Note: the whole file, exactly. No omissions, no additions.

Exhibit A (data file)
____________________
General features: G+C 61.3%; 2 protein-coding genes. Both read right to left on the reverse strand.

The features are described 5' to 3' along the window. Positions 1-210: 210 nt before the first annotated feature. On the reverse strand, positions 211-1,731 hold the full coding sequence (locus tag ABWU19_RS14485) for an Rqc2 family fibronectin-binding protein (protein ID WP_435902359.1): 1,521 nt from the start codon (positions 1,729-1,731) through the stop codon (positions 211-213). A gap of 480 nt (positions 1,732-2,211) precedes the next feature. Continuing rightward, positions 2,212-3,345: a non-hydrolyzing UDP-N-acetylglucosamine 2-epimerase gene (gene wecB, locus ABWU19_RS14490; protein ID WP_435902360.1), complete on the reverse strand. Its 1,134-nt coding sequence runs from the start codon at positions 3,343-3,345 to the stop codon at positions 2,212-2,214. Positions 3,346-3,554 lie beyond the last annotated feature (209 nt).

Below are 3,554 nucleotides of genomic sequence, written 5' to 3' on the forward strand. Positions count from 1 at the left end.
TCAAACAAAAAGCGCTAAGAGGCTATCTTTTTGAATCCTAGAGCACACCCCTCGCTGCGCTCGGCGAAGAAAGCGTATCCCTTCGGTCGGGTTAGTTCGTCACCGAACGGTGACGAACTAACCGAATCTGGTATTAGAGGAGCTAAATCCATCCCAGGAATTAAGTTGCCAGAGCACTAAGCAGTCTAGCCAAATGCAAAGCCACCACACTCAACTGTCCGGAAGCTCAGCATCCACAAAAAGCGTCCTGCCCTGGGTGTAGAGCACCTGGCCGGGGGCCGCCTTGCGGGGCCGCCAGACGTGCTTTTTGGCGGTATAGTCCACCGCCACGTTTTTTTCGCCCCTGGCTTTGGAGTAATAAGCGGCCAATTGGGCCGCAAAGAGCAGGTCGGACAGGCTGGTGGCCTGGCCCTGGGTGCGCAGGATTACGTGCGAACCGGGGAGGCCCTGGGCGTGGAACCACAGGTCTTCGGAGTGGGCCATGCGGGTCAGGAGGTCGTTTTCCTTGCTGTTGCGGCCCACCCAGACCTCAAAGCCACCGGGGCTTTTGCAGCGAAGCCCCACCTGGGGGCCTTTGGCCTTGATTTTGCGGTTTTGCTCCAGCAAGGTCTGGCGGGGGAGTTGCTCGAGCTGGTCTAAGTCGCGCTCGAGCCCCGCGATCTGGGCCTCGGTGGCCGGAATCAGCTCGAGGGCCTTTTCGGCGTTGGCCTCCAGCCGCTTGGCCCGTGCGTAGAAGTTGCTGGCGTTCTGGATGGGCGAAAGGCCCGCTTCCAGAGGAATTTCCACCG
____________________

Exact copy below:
General features: G+C 61.3%; 2 protein-coding genes. Both read right to left on the reverse strand.

The features are described 5' to 3' along the window. Positions 1-210: 210 nt before the first annotated feature. On the reverse strand, positions 211-1,731 hold the full coding sequence (locus tag ABWU19_RS14485) for an Rqc2 family fibronectin-binding protein (protein ID WP_435902359.1): 1,521 nt from the start codon (positions 1,729-1,731) through the stop codon (positions 211-213). A gap of 480 nt (positions 1,732-2,211) precedes the next feature. Continuing rightward, positions 2,212-3,345: a non-hydrolyzing UDP-N-acetylglucosamine 2-epimerase gene (gene wecB, locus ABWU19_RS14490; protein ID WP_435902360.1), complete on the reverse strand. Its 1,134-nt coding sequence runs from the start codon at positions 3,343-3,345 to the stop codon at positions 2,212-2,214. Positions 3,346-3,554 lie beyond the last annotated feature (209 nt).

Below are 3,554 nucleotides of genomic sequence, written 5' to 3' on the forward strand. Positions count from 1 at the left end.
TCAAACAAAAAGCGCTAAGAGGCTATCTTTTTGAATCCTAGAGCACACCCCTCGCTGCGCTCGGCGAAGAAAGCGTATCCCTTCGGTCGGGTTAGTTCGTCACCGAACGGTGACGAACTAACCGAATCTGGTATTAGAGGAGCTAAATCCATCCCAGGAATTAAGTTGCCAGAGCACTAAGCAGTCTAGCCAAATGCAAAGCCACCACACTCAACTGTCCGGAAGCTCAGCATCCACAAAAAGCGTCCTGCCCTGGGTGTAGAGCACCTGGCCGGGGGCCGCCTTGCGGGGCCGCCAGACGTGCTTTTTGGCGGTATAGTCCACCGCCACGTTTTTTTCGCCCCTGGCTTTGGAGTAATAAGCGGCCAATTGGGCCGCAAAGAGCAGGTCGGACAGGCTGGTGGCCTGGCCCTGGGTGCGCAGGATTACGTGCGAACCGGGGAGGCCCTGGGCGTGGAACCACAGGTCTTCGGAGTGGGCCATGCGGGTCAGGAGGTCGTTTTCCTTGCTGTTGCGGCCCACCCAGACCTCAAAGCCACCGGGGCTTTTGCAGCGAAGCCCCACCTGGGGGCCTTTGGCCTTGATTTTGCGGTTTTGCTCCAGCAAGGTCTGGCGGGGGAGTTGCTCGAGCTGGTCTAAGTCGCGCTCGAGCCCCGCGATCTGGGCCTCGGTGGCCGGAATCAGCTCGAGGGCCTTTTCGGCGTTGGCCTCCAGCCGCTTGGCCCGTGCGTAGAAGTTGCTGGCGTTCTGGATGGGCGAAAGGCCCGCTTCCAGAGGAATTTCCACCG